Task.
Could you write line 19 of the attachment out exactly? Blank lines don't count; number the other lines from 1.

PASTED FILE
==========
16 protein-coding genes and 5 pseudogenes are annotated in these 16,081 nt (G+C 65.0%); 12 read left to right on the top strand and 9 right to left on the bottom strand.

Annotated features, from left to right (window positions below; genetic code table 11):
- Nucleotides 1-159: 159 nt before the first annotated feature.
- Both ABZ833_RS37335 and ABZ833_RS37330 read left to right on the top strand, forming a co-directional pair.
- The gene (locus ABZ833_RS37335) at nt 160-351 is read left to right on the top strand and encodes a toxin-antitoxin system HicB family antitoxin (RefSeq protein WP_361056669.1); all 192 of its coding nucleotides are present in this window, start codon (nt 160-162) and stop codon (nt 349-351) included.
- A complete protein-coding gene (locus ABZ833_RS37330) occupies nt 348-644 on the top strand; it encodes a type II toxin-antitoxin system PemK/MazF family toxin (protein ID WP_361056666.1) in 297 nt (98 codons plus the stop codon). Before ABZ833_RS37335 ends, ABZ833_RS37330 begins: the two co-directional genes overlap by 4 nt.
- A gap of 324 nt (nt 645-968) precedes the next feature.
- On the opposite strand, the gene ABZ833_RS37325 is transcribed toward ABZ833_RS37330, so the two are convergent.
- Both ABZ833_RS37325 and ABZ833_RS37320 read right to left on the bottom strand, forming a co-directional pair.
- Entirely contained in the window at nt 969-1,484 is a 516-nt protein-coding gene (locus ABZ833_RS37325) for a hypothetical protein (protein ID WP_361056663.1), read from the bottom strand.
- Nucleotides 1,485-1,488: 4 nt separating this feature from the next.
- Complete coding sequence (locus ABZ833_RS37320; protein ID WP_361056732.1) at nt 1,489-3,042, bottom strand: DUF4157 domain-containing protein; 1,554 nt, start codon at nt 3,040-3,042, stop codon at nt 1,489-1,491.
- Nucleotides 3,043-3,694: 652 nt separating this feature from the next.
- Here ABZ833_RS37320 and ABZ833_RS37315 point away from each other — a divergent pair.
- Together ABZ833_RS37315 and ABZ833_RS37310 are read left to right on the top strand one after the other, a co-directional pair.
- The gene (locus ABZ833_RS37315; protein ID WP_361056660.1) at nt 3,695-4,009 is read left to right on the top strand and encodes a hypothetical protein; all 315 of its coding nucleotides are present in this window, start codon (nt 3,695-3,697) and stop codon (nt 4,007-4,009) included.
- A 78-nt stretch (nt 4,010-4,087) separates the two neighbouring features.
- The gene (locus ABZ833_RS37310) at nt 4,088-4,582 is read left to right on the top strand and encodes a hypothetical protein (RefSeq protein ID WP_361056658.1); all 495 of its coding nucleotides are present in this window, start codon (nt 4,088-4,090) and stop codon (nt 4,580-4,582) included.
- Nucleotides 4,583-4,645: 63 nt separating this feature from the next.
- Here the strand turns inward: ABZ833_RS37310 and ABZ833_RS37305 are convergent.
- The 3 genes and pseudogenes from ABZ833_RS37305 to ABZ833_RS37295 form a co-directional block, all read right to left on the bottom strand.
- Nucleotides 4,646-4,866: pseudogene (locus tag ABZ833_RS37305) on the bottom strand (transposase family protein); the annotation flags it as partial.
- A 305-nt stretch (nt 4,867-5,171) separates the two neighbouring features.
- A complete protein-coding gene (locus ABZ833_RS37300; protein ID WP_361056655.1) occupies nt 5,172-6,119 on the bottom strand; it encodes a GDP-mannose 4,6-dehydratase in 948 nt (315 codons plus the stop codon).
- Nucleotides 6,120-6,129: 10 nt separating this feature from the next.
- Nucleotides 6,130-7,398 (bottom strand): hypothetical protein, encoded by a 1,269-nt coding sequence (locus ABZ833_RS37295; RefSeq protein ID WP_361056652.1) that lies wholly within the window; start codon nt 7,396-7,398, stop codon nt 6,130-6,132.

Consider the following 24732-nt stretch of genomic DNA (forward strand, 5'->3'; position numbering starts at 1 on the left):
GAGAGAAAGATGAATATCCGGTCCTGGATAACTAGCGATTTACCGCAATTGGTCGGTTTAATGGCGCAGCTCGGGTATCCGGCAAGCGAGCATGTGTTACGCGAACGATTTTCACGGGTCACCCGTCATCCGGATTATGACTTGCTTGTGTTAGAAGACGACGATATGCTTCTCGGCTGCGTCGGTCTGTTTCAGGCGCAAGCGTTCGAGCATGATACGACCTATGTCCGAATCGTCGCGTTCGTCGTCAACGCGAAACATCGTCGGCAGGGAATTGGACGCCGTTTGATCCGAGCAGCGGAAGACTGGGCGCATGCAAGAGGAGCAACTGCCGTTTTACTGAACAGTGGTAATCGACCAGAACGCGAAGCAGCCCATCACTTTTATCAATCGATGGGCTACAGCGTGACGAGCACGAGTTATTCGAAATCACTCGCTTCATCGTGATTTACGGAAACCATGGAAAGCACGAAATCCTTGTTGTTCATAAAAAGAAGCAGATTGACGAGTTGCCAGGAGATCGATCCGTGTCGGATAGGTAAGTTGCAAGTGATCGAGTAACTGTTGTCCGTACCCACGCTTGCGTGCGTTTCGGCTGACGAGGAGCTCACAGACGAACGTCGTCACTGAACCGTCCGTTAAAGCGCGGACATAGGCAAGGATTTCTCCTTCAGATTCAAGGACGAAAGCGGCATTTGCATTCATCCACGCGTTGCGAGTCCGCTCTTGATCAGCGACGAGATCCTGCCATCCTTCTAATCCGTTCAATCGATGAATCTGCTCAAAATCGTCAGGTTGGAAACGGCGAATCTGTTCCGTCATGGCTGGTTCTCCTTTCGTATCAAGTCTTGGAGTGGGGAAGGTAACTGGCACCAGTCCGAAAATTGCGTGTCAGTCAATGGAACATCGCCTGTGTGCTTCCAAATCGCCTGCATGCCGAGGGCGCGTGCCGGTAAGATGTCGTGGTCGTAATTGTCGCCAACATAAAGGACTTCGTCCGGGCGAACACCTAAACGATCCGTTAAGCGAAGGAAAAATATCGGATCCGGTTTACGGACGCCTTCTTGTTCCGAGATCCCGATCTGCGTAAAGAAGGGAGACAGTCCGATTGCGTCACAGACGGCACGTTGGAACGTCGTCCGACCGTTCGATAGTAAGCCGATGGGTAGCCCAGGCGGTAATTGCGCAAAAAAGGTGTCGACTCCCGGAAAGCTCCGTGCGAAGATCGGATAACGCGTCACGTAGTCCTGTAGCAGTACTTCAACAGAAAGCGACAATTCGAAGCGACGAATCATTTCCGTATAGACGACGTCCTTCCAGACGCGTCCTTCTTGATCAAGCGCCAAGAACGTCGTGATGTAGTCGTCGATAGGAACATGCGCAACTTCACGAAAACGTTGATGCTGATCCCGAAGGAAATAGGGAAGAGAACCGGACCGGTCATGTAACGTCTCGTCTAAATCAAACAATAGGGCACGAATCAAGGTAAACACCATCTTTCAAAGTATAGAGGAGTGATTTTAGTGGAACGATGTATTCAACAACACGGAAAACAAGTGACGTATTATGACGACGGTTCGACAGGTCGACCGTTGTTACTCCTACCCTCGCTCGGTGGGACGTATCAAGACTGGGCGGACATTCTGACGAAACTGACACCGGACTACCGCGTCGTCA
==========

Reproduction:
- Nucleotides 4,583-4,645: 63 nt separating this feature from the next.